John 1:14 (NIV) The Word became flesh and made his dwelling among us. We have seen his glory, the glory of the one and only Son, who came from the Father, full of grace and truth.

Jesus Christ is the Word of God, who himself is God, who became flesh and made his dwelling among us, hence, the meaning, "God with us".

Isaiah 7:14 (NIV) Therefore the Lord himself will give you a sign: The virgin will conceive and give birth to a son, and will call him Immanuel.

Matthew 1:23 (NIV) “The virgin will conceive and give birth to a son, and they will call him Immanuel”(which means “God with us”).

Notice here that Isaiah simply gave the name but Matthew gave us the meaning of the name Immanuel as "God with us". Isaiah also gave other names for the Messiah.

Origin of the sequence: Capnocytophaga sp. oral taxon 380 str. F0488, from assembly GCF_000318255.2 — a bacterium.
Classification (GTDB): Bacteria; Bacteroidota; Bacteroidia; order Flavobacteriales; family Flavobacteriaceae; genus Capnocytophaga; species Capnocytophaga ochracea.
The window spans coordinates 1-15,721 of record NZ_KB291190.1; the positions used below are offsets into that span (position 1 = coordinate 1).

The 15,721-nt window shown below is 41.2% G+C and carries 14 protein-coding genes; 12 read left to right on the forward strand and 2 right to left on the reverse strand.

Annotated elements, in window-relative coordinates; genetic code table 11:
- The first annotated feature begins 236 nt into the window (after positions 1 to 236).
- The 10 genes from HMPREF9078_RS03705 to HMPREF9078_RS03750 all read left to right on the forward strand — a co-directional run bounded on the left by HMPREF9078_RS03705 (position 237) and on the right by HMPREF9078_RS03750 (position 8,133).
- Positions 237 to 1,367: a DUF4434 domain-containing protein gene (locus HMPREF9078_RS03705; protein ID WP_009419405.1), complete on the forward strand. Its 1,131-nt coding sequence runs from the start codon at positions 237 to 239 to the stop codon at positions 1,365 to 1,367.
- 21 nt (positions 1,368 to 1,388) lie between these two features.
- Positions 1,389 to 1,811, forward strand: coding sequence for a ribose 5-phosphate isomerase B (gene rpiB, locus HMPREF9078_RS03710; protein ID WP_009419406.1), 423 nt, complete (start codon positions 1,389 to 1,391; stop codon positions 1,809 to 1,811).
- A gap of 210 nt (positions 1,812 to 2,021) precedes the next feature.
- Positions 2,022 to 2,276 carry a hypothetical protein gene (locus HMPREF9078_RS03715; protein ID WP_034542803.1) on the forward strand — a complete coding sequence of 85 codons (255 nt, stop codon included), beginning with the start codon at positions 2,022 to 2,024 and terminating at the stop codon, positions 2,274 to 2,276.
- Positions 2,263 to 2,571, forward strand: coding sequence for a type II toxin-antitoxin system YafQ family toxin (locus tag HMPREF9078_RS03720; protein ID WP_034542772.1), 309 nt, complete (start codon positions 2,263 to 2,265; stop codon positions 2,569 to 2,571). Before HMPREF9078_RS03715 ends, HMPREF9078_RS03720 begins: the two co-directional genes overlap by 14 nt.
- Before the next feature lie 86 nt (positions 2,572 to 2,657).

Isaiah 9:6 (NIV) For to us a child is born, to us a son is given, and the government will be on his shoulders. And he will be called Wonderful Counselor, Mighty God, Everlasting Father, Prince of Peace.

Since Immanuel was not the only name predicted by Isaiah, it has to do with the attributes of the Messiah. Literally, Jesus Christ is the meaning of Immanuel, God who dwelled among us, who became human, hence the title "Son of Man".

Matthew 26:63-64 (NIV) But Jesus remained silent. The high priest said to him, “I charge you under oath by the living God: Tell us if you are the Messiah, the Son of God.” “You have said so,” Jesus replied. “But I say to all of you: From now on you will see the Son of Man sitting at the right hand of the Mighty One and coming on the clouds of heaven.”

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His whole title in Aramaic is actually " ישוע משחא בר אלהא אחדאיא ", or "Jesus the Messiah, the only Begotten Son of God", according to the Nicene creed written in Aramaic. It shows how God is with us in that respect.

Not only that, but the prophecies in Isaiah can be taken to mean qualities of the Messiah, literally being called (qarat shemo וְקָרָ֥את שְׁמ֖וֹ, or in Aramaic taqarai shemieh תקרי שמיה ), as in He will be called Immanuel, otherwise, it would have been "at shimo את שמו".